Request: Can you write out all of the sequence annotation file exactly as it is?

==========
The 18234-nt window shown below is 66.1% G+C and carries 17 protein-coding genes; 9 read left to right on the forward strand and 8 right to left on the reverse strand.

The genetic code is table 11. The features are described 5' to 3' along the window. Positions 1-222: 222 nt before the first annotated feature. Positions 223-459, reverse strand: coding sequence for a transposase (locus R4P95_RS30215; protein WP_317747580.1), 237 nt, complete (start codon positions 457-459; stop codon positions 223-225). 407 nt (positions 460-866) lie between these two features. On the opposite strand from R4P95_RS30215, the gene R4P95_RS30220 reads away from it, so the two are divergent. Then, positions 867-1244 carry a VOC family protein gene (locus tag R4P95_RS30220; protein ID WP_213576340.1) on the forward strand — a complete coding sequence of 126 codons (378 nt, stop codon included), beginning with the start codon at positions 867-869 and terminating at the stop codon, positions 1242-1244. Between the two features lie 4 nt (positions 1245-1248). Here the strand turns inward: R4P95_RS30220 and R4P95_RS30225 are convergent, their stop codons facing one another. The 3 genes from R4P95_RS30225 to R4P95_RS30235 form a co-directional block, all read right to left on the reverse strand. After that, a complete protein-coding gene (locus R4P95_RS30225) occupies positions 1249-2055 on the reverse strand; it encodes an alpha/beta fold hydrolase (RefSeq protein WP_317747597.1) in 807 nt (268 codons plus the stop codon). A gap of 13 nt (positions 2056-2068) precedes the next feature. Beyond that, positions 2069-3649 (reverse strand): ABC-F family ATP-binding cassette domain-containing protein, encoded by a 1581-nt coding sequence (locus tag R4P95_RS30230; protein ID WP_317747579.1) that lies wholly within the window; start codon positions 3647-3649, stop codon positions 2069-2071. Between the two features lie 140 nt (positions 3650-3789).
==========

The 18234-nt window shown below is 66.1% G+C and carries 17 protein-coding genes; 9 read left to right on the forward strand and 8 right to left on the reverse strand.

The genetic code is table 11. The features are described 5' to 3' along the window. Positions 1-222: 222 nt before the first annotated feature. Positions 223-459, reverse strand: coding sequence for a transposase (locus R4P95_RS30215; protein WP_317747580.1), 237 nt, complete (start codon positions 457-459; stop codon positions 223-225). 407 nt (positions 460-866) lie between these two features. On the opposite strand from R4P95_RS30215, the gene R4P95_RS30220 reads away from it, so the two are divergent. Then, positions 867-1244 carry a VOC family protein gene (locus tag R4P95_RS30220; protein ID WP_213576340.1) on the forward strand — a complete coding sequence of 126 codons (378 nt, stop codon included), beginning with the start codon at positions 867-869 and terminating at the stop codon, positions 1242-1244. Between the two features lie 4 nt (positions 1245-1248). Here the strand turns inward: R4P95_RS30220 and R4P95_RS30225 are convergent, their stop codons facing one another. The 3 genes from R4P95_RS30225 to R4P95_RS30235 form a co-directional block, all read right to left on the reverse strand. After that, a complete protein-coding gene (locus R4P95_RS30225) occupies positions 1249-2055 on the reverse strand; it encodes an alpha/beta fold hydrolase (RefSeq protein WP_317747597.1) in 807 nt (268 codons plus the stop codon). A gap of 13 nt (positions 2056-2068) precedes the next feature. Beyond that, positions 2069-3649 (reverse strand): ABC-F family ATP-binding cassette domain-containing protein, encoded by a 1581-nt coding sequence (locus tag R4P95_RS30230; protein ID WP_317747579.1) that lies wholly within the window; start codon positions 3647-3649, stop codon positions 2069-2071. Between the two features lie 140 nt (positions 3650-3789).